At the beginning of this article, it is important to first learn about the term ‘sea marks’.
So what are sea marks?
Sea marks are physical indicators for navigational aid and reference. These indicators or references can be used for a wide range of purposes, as follows:
- Marking passages, channels, canals, or other water bodies of specific interest or reason. Examples include enemy or restricted territories, defence or administrative or governmental areas.
- Marking coasts, shorelines, islands, rocky formations, or some form of obstructions, both natural and artificial.
- Demarcation and identification of hazardous areas or water-based regions associated with danger or potential risks. For example, shoals, reefs, barriers, or other geographical or topological features. Other examples may include artificial causes like enemy regions planted with underwater mines, shipwrecks, or submerged structures.
- Indicating areas of high maritime traffic and congestion, like near large ports or terminals or artificial channels, for the passage of many vessels regularly.
- Marking water bodies based on high or low drafts, tidal conditions, icing, or land restrictions.
- Identification of safe, risk-free, and navigable areas.
Sea marks can be best compared to road signs that we encounter now and then. They are of paramount importance for sailors and navigators. There can be many kinds of sea marks. However, we can broadly categorise them into the following:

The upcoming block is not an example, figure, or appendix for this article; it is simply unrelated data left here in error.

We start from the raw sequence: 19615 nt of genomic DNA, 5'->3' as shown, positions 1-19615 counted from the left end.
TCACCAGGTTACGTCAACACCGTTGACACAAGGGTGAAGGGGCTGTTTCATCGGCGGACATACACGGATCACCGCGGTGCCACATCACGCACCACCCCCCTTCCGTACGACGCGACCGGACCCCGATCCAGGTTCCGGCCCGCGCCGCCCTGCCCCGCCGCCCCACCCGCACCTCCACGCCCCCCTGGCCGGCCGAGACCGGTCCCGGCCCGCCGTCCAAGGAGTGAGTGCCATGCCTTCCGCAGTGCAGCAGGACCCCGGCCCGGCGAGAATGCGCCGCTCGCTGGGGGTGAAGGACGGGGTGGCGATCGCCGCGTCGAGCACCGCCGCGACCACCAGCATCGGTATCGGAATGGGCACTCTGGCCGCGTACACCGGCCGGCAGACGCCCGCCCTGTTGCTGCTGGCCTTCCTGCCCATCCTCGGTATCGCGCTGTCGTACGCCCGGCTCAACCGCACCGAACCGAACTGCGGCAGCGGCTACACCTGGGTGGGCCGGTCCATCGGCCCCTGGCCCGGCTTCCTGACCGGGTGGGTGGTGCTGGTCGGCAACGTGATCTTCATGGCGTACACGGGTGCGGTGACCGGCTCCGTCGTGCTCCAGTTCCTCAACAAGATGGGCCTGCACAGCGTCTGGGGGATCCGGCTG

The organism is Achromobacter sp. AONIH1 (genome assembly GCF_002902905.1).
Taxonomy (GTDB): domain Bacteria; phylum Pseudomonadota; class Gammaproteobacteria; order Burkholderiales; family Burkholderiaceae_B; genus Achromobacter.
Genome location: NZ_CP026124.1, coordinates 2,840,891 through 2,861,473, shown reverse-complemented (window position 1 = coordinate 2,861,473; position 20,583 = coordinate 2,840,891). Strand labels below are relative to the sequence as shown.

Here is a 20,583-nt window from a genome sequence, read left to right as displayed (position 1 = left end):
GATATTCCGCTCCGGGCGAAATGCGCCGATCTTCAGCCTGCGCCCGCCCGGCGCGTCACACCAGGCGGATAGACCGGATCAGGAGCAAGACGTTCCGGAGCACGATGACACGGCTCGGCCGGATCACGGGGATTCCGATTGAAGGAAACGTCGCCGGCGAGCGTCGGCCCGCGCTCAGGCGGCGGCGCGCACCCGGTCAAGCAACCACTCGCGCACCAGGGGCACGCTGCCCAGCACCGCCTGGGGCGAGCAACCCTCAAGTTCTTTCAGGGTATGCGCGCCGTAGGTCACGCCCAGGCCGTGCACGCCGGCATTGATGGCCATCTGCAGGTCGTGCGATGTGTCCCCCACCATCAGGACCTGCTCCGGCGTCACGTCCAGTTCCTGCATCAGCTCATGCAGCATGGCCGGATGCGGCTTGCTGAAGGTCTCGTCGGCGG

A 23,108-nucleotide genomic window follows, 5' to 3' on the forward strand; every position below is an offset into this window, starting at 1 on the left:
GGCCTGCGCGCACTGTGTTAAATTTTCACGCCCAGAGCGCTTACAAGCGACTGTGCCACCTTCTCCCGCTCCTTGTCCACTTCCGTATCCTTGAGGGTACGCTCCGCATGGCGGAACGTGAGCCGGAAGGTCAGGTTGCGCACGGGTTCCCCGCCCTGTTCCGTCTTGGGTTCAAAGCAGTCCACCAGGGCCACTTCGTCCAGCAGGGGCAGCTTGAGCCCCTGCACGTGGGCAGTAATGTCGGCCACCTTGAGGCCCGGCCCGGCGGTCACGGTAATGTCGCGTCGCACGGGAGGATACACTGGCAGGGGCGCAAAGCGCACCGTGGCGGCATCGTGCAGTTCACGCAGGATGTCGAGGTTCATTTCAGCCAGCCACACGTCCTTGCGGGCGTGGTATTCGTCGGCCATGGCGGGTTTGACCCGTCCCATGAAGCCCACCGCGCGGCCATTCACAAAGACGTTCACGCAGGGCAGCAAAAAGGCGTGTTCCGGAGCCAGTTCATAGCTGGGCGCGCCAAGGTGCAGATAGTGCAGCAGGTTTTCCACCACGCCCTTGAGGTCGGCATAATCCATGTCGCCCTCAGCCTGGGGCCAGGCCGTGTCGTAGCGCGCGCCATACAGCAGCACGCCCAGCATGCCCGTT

Fixed structures are those that are fixed on the ground. They may either be fixed onto the seabed or to the landmass if it is on a shore or anywhere in the vicinity of a water body. The lighthouses, about which we had been enthused since childhood, are itself nothing but a classic sea mark!
Its primary purpose is to convey the presence of a landmass or coast to a seafarer and, conversely, keep track of the oncoming maritime traffic.
For those attached to the seafloor, they may range from a small, tubular, single-leg structure attached to the seafloor that is used to mark a specific point or location to larger structures similar to offshore oil structures that may include an intricate combination of lighting, as well as radio or sonic signals for some specific purpose like defence or to mark and safeguard a major coastal facility.
Floating structures are usually buoys that remain afloat in a specific location and are typically tethered or anchored such that it does not drift away. These smaller structures serve a similar purpose as being discussed.
They are often used in multiple numbers for purposes like forming a guided route for a vessel near a coast or port, demarcating an unnavigable zone, or acting as separators for safe navigation in busy areas of high maritime traffic.
Now, other than these, there can be seamarks based on the following features or combinations of them:
- Having lighting and illumination
- Having acoustic features
- Having specialised features like radio signals
- Having no significant features
The first type is the most common. These can be detected because of their illuminative features. They are usually equipped with lighting features like beacons, floodlights, foglamps, flashers, etc.
However, they may also be passively illuminating, like having reflectors. In the second category, there is an audio or an acoustic feature like horns. They are meant to be detected based on their sound signals instead of visual presence.
A lighthouse or other fixed structures like towers are usually equipped with audio and visual detection features in the form of large light beacons and foghorns.
Modern sea markers, including some latest constructions of lighthouses, are often equipped with advanced technologies like radio transmission and satellite or telecommunication capabilities.